Forget ‘nowhere’ — Qantas launches ‘scenic flight to somewhere’ with overnight stay
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Qantas bosses have had to think outside the box to get passengers back in seats as the restrictions on travel for Australians remain some of the strictest in the world. So, as domestic travel restrictions start to lift, the airline is planning a series of overnight getaways to the best of Australia‘s holiday spots.
“Now that more [domestic] borders are starting to open, we’re partnering with tourism operators on the ground to offer special flights to special destinations,” said Qantas CEO Alan Joyce.
The first trip is to Uluru — or Ayers Rock.
The trip will depart Sydney (SYD) on 5 December and return the following day. The itinerary is set to wow the 110 passengers who bag themselves a ticket.
Starting with a Champagne breakfast, passengers will then board a Qantas 737 and head to Uluru Airport (AYQ) with up-close flybys of Sydney Harbour Bridge, Kata Tjuta and Uluru itself en route.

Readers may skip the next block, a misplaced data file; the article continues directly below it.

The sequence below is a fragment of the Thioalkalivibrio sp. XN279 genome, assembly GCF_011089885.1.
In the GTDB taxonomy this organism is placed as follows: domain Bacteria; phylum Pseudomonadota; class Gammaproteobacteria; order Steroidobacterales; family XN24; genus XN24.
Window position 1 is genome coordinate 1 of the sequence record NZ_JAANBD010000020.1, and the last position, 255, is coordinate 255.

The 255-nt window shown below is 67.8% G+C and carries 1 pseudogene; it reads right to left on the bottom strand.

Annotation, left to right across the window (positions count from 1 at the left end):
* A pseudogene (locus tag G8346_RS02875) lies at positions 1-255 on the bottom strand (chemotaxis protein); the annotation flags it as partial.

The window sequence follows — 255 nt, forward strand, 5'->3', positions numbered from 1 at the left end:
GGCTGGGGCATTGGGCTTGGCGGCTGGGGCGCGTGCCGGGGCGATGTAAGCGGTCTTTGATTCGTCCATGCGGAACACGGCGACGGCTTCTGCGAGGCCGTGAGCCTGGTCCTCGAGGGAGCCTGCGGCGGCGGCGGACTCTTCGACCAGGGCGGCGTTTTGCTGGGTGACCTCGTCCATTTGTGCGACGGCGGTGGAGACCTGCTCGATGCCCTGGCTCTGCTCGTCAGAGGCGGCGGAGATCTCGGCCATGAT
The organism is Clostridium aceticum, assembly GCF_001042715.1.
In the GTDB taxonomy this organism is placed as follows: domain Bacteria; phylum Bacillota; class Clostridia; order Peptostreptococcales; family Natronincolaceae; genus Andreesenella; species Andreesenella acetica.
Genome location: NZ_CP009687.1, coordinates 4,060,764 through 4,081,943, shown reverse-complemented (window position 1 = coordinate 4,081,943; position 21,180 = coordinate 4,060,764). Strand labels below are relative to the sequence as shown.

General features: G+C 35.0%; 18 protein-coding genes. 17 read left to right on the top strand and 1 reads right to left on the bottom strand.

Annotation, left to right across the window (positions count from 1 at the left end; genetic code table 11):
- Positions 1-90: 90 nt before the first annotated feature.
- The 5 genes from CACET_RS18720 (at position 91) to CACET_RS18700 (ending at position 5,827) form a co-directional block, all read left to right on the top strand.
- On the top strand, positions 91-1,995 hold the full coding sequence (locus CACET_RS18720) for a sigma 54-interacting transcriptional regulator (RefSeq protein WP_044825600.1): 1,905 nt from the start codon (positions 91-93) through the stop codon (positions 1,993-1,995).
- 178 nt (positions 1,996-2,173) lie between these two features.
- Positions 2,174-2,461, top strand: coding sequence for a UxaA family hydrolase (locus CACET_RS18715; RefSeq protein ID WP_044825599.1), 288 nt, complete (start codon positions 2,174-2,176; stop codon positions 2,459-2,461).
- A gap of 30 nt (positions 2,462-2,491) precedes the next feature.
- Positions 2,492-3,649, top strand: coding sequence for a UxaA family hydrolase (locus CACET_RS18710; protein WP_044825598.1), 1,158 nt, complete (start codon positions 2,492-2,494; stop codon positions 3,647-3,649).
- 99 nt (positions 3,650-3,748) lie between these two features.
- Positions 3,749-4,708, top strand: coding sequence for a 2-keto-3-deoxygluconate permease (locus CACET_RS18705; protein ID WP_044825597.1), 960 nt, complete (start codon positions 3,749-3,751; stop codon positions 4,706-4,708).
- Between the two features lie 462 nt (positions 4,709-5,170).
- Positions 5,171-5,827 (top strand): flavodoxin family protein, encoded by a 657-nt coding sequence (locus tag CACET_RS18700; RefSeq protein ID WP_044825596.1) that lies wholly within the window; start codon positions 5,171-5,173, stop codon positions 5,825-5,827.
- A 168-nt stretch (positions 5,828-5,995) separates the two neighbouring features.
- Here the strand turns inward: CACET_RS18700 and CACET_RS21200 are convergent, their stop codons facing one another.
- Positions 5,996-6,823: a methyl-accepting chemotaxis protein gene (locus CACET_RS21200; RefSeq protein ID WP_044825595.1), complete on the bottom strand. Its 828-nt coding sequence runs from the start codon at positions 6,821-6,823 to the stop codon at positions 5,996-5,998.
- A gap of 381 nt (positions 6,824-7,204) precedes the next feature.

The ticket also includes evening entertainment, a three-course dinner and a sunrise visit to Uluru the following morning.
The first-of-a-kind adventure comes with a hefty price tag: a whopping 3,999 AUD (£2,171) in business class and AUD 2,499 (£1,357) in economy. Note that the flight is operated by a narrow-body 737, meaning business class is a standard recliner seat.
The success of the airline’s first “flight to nowhere” is what prompted the airline to take the idea one step further.
“We were overwhelmed with the response to our scenic flight while most [domestic] border restrictions were still in place,” Joyce said. “It sold out in 10 minutes and the feedback from people onboard was fantastic.”
Australians have been under some of the harshest restrictions around the world, as they’re currently not allowed to leave the country. That, compared to the U.K. and Europe, which are still relatively free to move around for business and pleasure.
These unique scenic flights are a COVID-19 trend we’re seeing being adopted by several airlines, predominantly in Asia, including Tiger Airways and EVA.
Featured image by @wendy.floyd via Twenty20.
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